I’ve followed ‘Girls’ since it’s debut, and the excessive nudity has almost pushed me to flee the show. I never questioned Samantha Jones’ nudity, because it made sense for the character. Kim Cattrall’s promiscuous Sex and the City character broke down barriers for women. It put our gender on par with men, who are socially allowed to sexually misbehave, while women are not. Her nudity was also appropriately played into each scene, and the artistic blend kept me immersed in the story. Unlike ‘Sex and the City,’ it’s as if Lena Dunham is proving a point at the expense of the scene. Sure it’s possible that she adequately represents “real life,” but if I wanted my television to be that real, I’d watch a documentary. There’s a delicate dance between art and reality, but the former is just fine with me.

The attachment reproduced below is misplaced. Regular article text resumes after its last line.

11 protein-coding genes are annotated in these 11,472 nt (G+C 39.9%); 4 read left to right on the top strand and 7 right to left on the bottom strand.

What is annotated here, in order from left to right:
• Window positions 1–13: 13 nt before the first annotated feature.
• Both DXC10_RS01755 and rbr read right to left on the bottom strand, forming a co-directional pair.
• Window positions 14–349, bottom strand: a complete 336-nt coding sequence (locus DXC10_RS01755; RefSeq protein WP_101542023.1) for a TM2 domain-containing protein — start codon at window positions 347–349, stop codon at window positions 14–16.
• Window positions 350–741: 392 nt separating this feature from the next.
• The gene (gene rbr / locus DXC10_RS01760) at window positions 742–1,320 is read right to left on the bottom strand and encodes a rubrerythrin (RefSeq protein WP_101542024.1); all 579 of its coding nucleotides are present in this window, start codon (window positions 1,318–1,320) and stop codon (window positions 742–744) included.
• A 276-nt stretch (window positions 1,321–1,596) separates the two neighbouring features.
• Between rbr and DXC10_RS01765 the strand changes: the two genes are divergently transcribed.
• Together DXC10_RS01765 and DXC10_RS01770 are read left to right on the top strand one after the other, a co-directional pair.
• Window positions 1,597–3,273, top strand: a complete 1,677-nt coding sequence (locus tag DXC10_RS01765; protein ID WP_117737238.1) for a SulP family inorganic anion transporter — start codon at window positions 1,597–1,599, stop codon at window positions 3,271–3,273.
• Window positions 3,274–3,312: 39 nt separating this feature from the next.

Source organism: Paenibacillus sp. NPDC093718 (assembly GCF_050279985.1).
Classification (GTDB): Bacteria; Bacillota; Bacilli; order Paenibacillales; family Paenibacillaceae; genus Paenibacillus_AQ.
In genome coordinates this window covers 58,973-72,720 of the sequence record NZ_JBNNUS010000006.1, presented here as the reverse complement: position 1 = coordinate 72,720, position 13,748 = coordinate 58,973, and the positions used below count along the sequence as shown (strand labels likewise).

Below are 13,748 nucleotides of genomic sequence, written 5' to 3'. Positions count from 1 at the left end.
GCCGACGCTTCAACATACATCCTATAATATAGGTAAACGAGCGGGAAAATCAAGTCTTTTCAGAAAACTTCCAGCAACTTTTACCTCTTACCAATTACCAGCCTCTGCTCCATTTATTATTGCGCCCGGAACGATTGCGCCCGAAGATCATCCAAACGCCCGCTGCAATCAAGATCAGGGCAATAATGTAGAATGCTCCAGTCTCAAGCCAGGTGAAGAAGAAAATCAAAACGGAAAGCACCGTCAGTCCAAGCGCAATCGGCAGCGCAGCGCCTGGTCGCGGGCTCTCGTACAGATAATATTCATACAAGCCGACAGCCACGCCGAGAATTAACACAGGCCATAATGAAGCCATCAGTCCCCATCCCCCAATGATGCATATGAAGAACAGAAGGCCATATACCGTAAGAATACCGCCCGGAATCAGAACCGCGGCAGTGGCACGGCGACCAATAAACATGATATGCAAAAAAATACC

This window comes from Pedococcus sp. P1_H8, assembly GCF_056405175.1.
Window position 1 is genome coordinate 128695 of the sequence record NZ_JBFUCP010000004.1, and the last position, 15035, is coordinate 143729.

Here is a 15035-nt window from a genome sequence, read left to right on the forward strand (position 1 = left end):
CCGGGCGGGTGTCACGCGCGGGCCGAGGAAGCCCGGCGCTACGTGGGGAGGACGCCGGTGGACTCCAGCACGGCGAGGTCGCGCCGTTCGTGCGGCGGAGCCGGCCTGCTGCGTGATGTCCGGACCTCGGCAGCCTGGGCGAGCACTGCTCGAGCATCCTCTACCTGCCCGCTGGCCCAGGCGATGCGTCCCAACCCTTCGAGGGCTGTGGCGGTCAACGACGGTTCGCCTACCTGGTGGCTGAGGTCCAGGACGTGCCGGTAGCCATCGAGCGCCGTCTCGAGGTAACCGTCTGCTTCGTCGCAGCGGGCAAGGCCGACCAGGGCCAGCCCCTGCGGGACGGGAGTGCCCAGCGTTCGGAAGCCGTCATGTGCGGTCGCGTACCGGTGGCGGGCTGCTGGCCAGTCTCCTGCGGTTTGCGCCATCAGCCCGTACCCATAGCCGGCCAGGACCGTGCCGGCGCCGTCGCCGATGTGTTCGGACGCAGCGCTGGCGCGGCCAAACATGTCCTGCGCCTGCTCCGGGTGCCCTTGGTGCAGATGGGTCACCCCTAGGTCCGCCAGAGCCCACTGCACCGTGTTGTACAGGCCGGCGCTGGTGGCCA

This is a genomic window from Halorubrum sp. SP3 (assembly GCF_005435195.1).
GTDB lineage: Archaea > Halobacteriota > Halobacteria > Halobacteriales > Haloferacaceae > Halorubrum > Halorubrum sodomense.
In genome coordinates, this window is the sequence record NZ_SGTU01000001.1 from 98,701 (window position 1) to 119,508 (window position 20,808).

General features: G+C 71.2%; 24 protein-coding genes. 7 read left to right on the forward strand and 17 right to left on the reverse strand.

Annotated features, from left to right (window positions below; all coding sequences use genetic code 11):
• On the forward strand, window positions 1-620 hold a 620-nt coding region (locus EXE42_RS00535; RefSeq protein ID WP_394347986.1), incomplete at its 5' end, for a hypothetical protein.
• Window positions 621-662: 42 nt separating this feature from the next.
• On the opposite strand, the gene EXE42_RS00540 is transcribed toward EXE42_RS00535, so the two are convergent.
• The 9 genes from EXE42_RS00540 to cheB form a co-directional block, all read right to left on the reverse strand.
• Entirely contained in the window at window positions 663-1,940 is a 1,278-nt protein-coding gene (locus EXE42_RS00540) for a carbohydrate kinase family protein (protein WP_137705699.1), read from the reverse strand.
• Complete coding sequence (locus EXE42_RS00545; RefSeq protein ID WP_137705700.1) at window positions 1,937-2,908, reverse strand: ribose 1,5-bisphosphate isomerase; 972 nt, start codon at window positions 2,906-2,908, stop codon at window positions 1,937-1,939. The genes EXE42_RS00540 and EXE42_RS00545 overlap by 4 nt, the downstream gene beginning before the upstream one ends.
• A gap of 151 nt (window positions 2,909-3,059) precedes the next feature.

You can put a pretty bow on your controversial choices with a stock-house explanation, but that doesn’t make it any less questionable. ‘Girls’ Executive Producer and Writer, Lena Dunham covered Vogue, and she explained her decision to bare all for the HBO series, saying, “It’s a complicated thing. I want people ultimately, even if they’re disturbed by certain moments, to feel bolstered and normalized by the sex that’s on the show.” She also added that, “Seeing somebody who looks like you having sex on television is a less comfortable experience than seeing somebody who looks like nobody you’ve ever met.” While I understand the argument, I must still lay into it’s lunacy.